Jesus didn’t die on the cross for us because he was a nice guy who was obedient to the Father. Instead, Jesus’ love for each of us is unique, passionate, and effective. He loves us all individually, for our own sake. Yes he died for all of us, but he also died for each of us. If I were the only person whose well-being was at stake, he still would have offered his life for me. And the same goes for you, and also for that guy who cut you off in traffic. Loving others out of a dutiful desire to follow the example of Jesus Christ may sound nice to some, but it will never be enough. We need reminders of what love actually is.

Thus, the experience of falling in love is a great gift for us all of us, insofar as it reminds us that love cannot be a purely abstract charity. Being overcome with genuine care for a specific person at a specific time can remind me of all the others toward whom I could be more loving as well: friends, family members, community members, colleagues, but also anybody whom I meet as an individual. Exploring the particular love I have for one person can help me to deepen the different particular loves I should have for others. How can I legitimately try to love everybody if I can’t even love one person well? If I can’t love my neighbor, how can I pretend to love the person down the block?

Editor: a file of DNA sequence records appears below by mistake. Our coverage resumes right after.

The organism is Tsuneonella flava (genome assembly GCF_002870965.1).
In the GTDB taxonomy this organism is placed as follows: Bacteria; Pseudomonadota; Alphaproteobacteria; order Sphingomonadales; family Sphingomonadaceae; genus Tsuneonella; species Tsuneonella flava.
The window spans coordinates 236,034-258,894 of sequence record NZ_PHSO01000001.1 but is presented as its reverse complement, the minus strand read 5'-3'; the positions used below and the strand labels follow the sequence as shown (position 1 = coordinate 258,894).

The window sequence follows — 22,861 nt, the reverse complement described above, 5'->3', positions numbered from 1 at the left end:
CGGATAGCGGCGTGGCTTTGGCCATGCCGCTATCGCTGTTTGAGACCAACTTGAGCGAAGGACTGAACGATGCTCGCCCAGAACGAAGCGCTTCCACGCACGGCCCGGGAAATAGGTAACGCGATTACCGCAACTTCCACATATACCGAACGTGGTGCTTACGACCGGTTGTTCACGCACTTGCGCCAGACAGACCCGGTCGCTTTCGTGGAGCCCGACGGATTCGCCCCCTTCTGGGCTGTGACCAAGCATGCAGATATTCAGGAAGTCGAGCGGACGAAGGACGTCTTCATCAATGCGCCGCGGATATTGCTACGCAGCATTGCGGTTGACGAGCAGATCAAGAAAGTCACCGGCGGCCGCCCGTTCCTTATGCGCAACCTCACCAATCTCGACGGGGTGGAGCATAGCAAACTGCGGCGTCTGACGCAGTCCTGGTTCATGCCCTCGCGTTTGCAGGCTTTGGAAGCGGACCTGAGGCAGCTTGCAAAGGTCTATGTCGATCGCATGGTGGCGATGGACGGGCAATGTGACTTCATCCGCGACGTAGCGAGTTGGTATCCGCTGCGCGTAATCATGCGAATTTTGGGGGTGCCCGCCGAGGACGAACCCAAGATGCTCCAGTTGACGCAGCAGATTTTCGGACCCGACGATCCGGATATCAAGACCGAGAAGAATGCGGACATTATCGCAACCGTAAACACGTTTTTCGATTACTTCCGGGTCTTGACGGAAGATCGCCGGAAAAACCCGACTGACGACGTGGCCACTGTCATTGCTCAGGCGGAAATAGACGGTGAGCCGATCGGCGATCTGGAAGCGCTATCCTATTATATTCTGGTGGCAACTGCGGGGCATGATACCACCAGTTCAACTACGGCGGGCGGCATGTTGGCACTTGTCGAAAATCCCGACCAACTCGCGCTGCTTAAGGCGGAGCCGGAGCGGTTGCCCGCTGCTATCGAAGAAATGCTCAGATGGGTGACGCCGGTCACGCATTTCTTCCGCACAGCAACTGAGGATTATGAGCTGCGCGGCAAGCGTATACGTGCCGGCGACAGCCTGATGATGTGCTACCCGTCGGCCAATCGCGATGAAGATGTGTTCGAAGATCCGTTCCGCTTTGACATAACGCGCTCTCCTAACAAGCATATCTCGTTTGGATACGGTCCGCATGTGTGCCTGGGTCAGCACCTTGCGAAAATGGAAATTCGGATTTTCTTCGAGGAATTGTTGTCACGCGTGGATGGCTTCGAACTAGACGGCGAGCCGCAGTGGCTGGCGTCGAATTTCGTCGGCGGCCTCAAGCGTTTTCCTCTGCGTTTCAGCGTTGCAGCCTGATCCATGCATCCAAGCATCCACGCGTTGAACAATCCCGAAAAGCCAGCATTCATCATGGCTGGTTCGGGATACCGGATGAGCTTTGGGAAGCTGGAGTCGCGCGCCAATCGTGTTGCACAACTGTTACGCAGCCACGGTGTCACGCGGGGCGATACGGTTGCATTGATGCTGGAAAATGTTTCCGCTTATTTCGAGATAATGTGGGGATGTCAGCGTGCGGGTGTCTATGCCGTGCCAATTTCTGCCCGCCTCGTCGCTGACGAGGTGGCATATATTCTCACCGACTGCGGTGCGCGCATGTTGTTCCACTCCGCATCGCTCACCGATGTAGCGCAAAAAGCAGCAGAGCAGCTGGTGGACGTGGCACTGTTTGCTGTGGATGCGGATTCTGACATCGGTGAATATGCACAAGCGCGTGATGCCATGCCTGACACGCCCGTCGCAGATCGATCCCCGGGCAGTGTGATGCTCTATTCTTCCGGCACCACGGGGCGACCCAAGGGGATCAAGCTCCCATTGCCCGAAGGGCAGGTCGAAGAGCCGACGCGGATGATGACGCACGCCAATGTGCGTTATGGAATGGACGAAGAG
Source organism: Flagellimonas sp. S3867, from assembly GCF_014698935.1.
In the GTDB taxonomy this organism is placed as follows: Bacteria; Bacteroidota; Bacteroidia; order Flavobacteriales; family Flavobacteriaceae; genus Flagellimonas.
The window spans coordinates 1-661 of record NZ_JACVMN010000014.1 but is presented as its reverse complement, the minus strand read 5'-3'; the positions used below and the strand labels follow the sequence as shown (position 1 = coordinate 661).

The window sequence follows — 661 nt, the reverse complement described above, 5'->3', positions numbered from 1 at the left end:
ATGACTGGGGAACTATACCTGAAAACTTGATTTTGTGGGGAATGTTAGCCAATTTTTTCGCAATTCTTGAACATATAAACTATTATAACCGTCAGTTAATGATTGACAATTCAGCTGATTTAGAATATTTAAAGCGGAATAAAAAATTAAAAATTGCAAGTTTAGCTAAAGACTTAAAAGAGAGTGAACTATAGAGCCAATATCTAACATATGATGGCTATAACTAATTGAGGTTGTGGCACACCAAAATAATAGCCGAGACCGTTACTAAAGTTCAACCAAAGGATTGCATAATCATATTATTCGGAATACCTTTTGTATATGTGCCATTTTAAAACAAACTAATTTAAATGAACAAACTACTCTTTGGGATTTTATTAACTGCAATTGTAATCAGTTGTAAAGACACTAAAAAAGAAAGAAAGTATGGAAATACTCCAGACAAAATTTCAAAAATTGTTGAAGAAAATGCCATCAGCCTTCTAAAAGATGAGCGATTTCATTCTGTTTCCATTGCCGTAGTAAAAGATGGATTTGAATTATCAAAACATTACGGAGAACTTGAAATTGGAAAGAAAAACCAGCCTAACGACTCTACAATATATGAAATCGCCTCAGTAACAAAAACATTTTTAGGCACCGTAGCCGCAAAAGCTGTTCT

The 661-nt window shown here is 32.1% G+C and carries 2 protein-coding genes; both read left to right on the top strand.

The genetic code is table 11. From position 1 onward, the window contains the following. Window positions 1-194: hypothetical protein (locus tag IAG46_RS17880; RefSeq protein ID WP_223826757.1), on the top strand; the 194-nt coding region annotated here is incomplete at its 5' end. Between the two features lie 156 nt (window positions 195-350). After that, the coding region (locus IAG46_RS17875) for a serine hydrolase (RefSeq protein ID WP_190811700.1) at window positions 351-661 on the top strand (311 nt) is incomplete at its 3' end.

This line of thinking may seem to pose a challenge to the vow of celibate chastity that we vowed religious take---indeed, this vow is frequently challenging. When authentically lived though, celibate love though can be greatly rewarding and just as powerful. In an interview I recently read, a member of the Focolare movement shared an image that their founder, Chiara Lubich, used when speaking of chaste celibates. She compared us to a fountain in a public square where anybody can come and find rest and refreshment for a while, as opposed to a married person who must focus on how to direct the flow of water into their private homes to first support their own family. Married couples focusing on their particular love within their family will hopefully encourage each other to further spread that love outward. Consecrated religious may be asked more explicitly to focus on the love of all, but in order for that love to remain meaningful and potent, we also need to love individual people and feel loved by them as well. Christians in both forms of life are asked to love all, but in different ways… in both forms of life we are asked to love individuals as well, but in different ways. Inward out, and outward in.

To truly love all, at some point we must try to love each. Otherwise, our allegedly universal love risks turning into an unconvincing charade.


The “ear candy” this week deals with the love that should guide our actions in general, and how they affect both those we know as well as those we don’t. The “brain food” for this week is truly more like “heart food”. A short prayer/poem by the former superior general of the Jesuits, Father Pedro Arrupe, it speaks to the passion that guides any meaningful life, whether for a person, place, idea, or cause.

Ear Candy: “Where Is the Love?” by the Black Eyed Peas

Brain Heart Food: “Falling in Love” by Fr. Pedro Arrupe, SJ

Come back next Saturday for a new post!